An initial case of EHV-1 reported last week, and also being treated in isolation at OSU, only had the more common wild strain of the virus. That horse did show neurologic symptoms, although animals with that strain of EHV-1 more often have a disease that causes respiratory infection or abortion in pregnant mares.
Two more cases have been identified of horses with the wild strain, that are not showing signs of neurologic disease, and they are being treated at their home stables in Polk County. Both forms of EHV-1 are highly contagious to horses, but not transmissible to people.
However, a fourth case has been confirmed with the neurotropic form of EHV-1, veterinary experts say, which increases the seriousness of the current outbreak, and makes it increasingly important that horse owners in Oregon practice strong biosecurity management of their animals.
“About 80 percent of the horses who develop neurologic problems from EHV-1 have the neurotropic form of the virus,” said John Schlipf, a large animal internal medicine specialist with the OSU College of Veterinary Medicine. “It’s a significantly more serious concern. The disease can be fatal, or it can cause lasting neurologic damage that leaves the animal with a permanently reduced level of function.”
The most recent case was brought to OSU’s Lois Bates Acheson Veterinary Teaching Hospital from the Salem area. Both cases are being treated in isolation, and all OSU veterinary teaching hospital facilities are open for business as usual.
The initial case last week was in a horse housed in Marion County that had recently attended events at the Linn County Fairgrounds in Albany on April 16-19. Prior to the development of clinical signs in the initial case and institution of the quarantine, horses housed with the initial case had attended an event at the Oregon Horse Center in Eugene on April 25-26. The newest case was not at the Linn County event, Schlipf said, but had been in contact with other horses that attended.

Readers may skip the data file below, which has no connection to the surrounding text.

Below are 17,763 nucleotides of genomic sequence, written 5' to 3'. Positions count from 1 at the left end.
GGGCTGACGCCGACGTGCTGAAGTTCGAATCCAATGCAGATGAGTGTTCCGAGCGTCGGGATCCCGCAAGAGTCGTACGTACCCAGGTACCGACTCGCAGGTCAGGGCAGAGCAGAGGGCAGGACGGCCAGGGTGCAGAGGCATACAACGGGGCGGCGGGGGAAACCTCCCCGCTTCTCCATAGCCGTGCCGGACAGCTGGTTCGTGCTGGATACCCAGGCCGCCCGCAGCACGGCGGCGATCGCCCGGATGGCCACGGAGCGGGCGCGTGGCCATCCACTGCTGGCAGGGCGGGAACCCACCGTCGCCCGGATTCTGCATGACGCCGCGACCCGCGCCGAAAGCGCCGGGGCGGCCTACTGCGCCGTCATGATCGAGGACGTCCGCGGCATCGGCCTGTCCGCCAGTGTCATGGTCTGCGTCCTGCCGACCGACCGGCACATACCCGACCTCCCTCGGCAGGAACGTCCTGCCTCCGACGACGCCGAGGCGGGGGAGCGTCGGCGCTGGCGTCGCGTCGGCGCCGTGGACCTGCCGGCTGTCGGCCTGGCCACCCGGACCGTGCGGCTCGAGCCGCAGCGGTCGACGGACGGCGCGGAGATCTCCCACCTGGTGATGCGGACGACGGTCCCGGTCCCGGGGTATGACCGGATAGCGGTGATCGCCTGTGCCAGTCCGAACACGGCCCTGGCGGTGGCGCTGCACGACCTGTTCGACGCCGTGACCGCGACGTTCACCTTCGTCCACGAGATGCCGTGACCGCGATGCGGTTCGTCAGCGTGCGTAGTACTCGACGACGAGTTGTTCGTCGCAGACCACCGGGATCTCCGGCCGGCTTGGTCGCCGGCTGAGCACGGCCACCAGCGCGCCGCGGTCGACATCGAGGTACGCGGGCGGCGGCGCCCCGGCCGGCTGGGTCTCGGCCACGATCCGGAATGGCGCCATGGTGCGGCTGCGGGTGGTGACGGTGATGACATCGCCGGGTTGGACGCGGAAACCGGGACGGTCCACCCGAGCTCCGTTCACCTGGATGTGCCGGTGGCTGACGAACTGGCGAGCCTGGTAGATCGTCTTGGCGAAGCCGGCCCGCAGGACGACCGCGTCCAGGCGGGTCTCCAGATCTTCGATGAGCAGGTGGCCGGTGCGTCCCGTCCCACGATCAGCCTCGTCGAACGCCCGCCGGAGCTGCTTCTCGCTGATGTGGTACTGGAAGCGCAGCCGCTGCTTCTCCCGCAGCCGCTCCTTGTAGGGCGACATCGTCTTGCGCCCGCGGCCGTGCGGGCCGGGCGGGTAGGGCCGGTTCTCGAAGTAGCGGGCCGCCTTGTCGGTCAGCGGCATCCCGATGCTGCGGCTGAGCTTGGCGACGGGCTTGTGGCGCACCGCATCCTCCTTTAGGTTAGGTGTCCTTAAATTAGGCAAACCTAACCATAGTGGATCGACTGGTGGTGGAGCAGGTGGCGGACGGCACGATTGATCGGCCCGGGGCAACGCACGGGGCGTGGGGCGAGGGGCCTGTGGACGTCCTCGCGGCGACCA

Since there’s a 10-14 day incubation period for this virus, Schlipf said, it is possible that more horses will be found to be infected. Owners of horses that may be at risk are encouraged to monitor their animals closely for a fever and any signs of respiratory or neurologic disease. More information about the virus and biosecurity recommendations is available online at http://bit.ly/1GNttiS
Early clinical signs of the neurologic form of EHV-1 often begin with the hind limbs and include:
- Uncoordinated, stumbling movements;
- An unusual gait;
- A weak tail tone;
- Difficulty urinating, and dribbling of urine;
- Nasal discharge, frequently accompanied by a fever.
The Oregon Department of Agriculture recommends that horses that attended the Albany or Eugene events avoid contact with other horses and have their temperatures monitored twice daily. Temperatures over 101.5 degrees may indicate illness.
Horses with these signs should be isolated from other animals, and owners should contact their veterinarians immediately. EHV-1 can also affect alpacas and llamas, Schlipf said.
“We must reiterate the need for horse owners to practice biosecurity,” Schlipf said. “People handling horses should wash their hands and clothing to reduce spread of a virus. Animals should not share tack, and horses that have traveled or mingled with other animals should be segregated.
“All of these steps can help, and are especially important right now. It may be a while yet before we are out of the woods with this outbreak.”
About the OSU College of Veterinary Medicine: The primary mission of the OSU College of Veterinary Medicine is to serve the people of Oregon and the various livestock and companion animal industries by furthering the understanding of animal medical practices and procedures. Through research, clinical practice and extension efforts in the community, the college provides Oregon’s future veterinarians with one of the most comprehensive educations available anywhere.